On Saturday, Oct. 9, in a special ceremony at Homecoming weekend, we recognized the following 10 people, all of whom have graduated from Binghamton University within the last 10 years. The Bearcats of the Last Decade (BOLD) 10 Under 10 Awards are granted to alumni who have demonstrated a very high level of career achievement since leaving campus and who show great potential for future leadership. You can see the full ceremony using the embedded media player above.
Louis R. Alerte '10, MS '13 is the global intelligence business leader at Johnson & Johnson. He leads the opportunity identification framework to enable advanced intelligent automation. In his most recent role as corporate director of community health with RWJBarnabas Health System, he collaborated with multiple interdisciplinary teams to manage and direct numerous projects geared towards improving population health. Also, he directed the development and execution of analytical and research activities for strategic decision making to improve clinical outcomes.
Alerte is an academic appointee to St. George’s University School of Medicine and serves as an assistant professor of internal medicine. Also, he holds a master’s degree in biomedical engineering and a bachelor of science degree in integrated neuroscience from Binghamton. He has an MBA with a finance concentration from Ashford University, Forbes School of Business and Technology. Furthermore, he is board certified in healthcare management as a fellow of the American College of Healthcare Executives.
Alessandra Arbor '12 is a nurse with the Hospital for Special Surgery (HSS) in New York. When COVID-19 first became present in the city's hospitals, they were not prepared. Emergency departments were overwhelmed and HSS, which does not have an emergency department, offered its nurses an opportunity to work at Weill Cornell's emergency unit. Arbor rose to the call and volunteered. For three weeks, she worked tirelessly to care for COVID-19 patients. She quarantined from her family to prevent risking transmission to loved ones while she had contact with patients suspected or confirmed to be sick. She subsequently worked in a temporary COVID-19 intensive care unit (ICU) HSS opened to help care for patients Weill Cornell could not accommodate. After the early peak in cases had subsided, Arbor reflected on the experience and came to realize that everyone had gone through a form of trauma and many people needed help processing it. She has decided to continue to be part of the solution and a witness to the healing of other medical professionals as a psychiatric mental health nurse practitioner.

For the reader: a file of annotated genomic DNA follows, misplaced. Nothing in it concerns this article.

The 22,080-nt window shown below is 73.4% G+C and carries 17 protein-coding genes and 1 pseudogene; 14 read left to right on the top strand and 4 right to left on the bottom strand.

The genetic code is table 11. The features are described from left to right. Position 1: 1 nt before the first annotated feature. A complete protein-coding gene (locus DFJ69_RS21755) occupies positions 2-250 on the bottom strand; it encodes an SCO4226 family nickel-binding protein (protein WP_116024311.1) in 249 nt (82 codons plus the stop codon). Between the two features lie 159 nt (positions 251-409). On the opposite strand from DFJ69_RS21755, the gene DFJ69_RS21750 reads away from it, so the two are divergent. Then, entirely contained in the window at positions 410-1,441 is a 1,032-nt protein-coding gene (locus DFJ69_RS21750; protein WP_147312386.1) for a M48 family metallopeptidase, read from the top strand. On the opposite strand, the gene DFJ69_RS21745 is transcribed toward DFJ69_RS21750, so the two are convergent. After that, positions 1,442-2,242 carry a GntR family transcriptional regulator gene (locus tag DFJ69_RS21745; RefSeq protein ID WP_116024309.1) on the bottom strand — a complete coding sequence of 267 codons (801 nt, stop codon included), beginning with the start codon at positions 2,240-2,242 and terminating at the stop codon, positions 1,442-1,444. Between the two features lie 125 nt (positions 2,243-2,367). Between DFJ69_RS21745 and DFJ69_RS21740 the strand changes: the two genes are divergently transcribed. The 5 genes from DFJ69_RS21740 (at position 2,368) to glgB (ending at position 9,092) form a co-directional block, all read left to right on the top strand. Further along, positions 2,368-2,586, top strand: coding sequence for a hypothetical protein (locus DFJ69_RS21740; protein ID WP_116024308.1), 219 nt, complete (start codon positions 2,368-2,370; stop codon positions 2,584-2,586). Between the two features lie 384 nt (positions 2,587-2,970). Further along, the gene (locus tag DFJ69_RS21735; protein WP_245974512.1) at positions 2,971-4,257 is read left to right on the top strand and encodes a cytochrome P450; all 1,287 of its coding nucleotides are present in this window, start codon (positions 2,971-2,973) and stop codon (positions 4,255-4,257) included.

While attending the Decker College of Nursing and Health Sciences, Arbor worked nights for the High Hopes after-hours crisis counseling service and served as the healthcare advisor for the Honduras project, which designed and constructed potable and gray water systems for more than 100 people. She began her nursing career on a medical surgical unit at Hackensack University Medical Center then transitioned to HSS to specialize in orthopedic nursing.
Christina Arbor '12 was, as a student, chapter vice president for the Society of Hispanic Professional Engineers (SHPE), an LGBTQ activist and worked with a team of engineering students on the Honduras Project, which included the design and construction of a potable water and gray water system for more than 100 people in a rural community and generated $10,000 in outside donations from project sponsors.
After graduating in 2012, Arbor began working as a field engineer at Turner Construction Company in New York. In her career at Turner, she has worked on projects in the city totaling more than $2 billion in revenue. Her roles have included superintendent, cost analyst, architectural engineer and estimator. Notable projects include the New York Police Academy, Columbia University Business School and New York-Presbyterian David H. Koch Center. In addition to her project roles, Arbor has worked to build Turner’s relationship with the SHPE-NYC professional and college chapters to increase diverse recruiting and professional development opportunities for employees. Upon learning Turner did not recruit at Binghamton, she took active steps to recruit by overseeing project tours for Binghamton students and by participating in alumni events. She co-founded and led Turner Construction’s first Hispanic/Latinx employee resource group for four years and oversaw more than 50 initiatives in that time, focused on recruitment, professional development, retention, business development, community service and networking.
She was selected to develop and manage Turner’s HI-RISE Internship program for the NYC Small Business Services Anchor Initiative focused on reviving the city’s local and diverse businesses and supporting disadvantaged communities. The program successfully exposed a group of 12 diverse high school interns to career experiences with architecture, engineering, construction management and the trades. With her recent move to Turner’s Connecticut business unit, she has continued her career growth as a professional in addition to becoming the SHPE-CT chapter president.